The most efficient publicly available solar panels can harness only 21% of the solar energy that hits them. And then, when it does convert the energy into usable power, it has to be used right away or stored in batteries. To improve this system is the focus of many scientists.
Now, a team of Swedish scientists is close to a solution. They have created a liquid called norbornadiene. It is pretty much liquid sunshine. It can capture 30% of raw solar energy, which is better than what the best solar panel on the market can do! All in all, norbornadiene would be able to bring in around 50% more power, which is a drastic improvement in energy efficiency.
Another aspect of their invention that improves upon current solar technologies is the time frame of its storage capacity. Solar panel energy storage is relatively limited. Norbornadiene, on the other hand, can potentially maintain its potency for several years. With this liquid, it is possible to collect and store premium solar power for 18 years or more!
Team leader, Dr. Kasper Moth-Poulson of the Chalmers University of Technology, said:
The norbornadiene molecules that we have made have very good properties, in terms of solar energy capture efficiency, storage time and energy density. They can store energy without the need for insulation materials for 18 or more years.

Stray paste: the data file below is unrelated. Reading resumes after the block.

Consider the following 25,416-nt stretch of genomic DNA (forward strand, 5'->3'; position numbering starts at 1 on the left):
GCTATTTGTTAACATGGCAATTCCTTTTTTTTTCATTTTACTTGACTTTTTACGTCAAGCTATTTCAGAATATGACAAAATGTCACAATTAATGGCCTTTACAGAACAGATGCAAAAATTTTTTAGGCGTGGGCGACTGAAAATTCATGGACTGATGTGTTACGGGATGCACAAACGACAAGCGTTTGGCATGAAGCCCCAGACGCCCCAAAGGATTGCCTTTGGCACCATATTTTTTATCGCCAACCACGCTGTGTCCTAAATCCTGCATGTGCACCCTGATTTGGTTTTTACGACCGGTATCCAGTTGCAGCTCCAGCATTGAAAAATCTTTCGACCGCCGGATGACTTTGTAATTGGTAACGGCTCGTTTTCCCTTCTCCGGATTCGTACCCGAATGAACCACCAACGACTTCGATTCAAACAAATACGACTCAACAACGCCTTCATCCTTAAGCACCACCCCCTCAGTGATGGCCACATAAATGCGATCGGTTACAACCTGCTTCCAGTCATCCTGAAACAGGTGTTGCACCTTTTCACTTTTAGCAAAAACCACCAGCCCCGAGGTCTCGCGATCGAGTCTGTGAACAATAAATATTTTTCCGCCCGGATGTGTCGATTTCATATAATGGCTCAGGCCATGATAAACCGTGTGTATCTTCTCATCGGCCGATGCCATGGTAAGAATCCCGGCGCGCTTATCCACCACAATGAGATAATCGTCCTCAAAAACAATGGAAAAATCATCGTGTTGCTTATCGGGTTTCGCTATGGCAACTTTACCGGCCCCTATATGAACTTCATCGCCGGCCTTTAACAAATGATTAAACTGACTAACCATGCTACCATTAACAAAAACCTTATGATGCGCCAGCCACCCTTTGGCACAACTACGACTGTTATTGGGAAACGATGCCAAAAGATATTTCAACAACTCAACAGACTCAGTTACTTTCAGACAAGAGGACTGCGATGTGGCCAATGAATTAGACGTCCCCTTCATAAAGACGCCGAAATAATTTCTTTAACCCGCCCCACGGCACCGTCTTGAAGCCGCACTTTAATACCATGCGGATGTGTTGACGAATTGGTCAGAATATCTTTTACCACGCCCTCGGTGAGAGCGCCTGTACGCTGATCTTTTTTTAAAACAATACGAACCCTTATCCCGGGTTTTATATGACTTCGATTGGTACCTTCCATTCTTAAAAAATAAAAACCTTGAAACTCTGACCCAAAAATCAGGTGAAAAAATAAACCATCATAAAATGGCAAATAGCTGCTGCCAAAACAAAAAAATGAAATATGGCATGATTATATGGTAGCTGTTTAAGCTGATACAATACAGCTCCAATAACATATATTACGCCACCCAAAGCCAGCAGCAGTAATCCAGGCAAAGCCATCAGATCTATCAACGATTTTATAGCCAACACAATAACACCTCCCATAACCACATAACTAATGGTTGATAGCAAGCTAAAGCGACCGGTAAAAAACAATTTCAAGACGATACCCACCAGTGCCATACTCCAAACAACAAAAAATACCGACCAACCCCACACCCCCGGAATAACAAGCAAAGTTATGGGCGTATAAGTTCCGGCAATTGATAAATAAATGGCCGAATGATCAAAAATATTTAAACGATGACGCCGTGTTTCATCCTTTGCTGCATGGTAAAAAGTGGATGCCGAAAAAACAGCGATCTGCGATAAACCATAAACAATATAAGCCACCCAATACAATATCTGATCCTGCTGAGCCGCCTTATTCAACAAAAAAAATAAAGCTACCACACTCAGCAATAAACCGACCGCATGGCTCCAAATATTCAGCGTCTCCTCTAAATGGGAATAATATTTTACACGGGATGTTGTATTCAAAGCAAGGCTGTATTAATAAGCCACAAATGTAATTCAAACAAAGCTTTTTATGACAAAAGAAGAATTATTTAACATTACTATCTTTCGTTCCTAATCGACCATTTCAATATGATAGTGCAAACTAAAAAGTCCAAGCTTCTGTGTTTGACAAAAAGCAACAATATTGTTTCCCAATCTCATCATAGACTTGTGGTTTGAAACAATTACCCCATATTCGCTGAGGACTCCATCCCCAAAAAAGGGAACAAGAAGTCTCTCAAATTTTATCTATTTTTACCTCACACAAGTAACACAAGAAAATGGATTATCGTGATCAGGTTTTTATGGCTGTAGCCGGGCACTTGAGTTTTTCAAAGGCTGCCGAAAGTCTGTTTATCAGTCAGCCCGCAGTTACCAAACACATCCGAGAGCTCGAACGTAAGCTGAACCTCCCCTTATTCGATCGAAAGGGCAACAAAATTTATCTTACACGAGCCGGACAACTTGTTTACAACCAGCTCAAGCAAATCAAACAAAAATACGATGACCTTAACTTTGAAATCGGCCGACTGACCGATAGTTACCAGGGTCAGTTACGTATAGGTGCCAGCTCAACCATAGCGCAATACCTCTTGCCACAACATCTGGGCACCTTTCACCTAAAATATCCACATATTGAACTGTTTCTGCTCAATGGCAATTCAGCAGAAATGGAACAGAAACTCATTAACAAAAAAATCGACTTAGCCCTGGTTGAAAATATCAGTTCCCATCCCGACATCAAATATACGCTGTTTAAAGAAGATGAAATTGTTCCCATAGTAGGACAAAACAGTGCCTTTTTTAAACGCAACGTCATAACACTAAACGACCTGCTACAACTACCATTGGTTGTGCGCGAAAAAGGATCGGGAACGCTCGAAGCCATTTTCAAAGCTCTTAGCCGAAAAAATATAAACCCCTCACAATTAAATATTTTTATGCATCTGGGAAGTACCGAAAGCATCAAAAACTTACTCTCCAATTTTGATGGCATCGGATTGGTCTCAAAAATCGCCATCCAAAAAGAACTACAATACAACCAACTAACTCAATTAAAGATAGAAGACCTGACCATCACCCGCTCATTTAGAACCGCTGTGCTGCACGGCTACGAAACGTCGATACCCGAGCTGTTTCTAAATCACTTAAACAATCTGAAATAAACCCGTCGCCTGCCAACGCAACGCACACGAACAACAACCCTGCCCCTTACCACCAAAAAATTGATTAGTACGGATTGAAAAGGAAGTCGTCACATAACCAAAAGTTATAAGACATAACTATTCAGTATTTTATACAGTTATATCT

Moth-Poulson and his colleagues have been experimenting with norbornadiene for many years now from the roof of the physics department building at the university. It heats up to just below boiling once activated and has been able to provide enough power to be quite advantageous. The energy density of the liquid is 250 watt-hours per kilogram. To put it into perspective, that’s twice the strength of Tesla’s popular Powerall battery.
Unfortunately, there is a downfall. The liquid requires potentially toxic solvents – such as a cobalt-based activator – to convert into its full potential state. This is one of the things the team is currently working on improving. They are trying to find a less-hazardous catalyst to transform norbornadiene into its active form quadricyclane.
Moth-Poulsen envisions norbornadiene to be a definitive part of the eco-friendly plan of the future. He said:
I hope that in five years, we will see the first products based on our molecules and could help mitigate the daily variations in temperature. This will lead to increased thermal comfort and reduced energy consumption for heating and cooling.
Source – Intelligently Living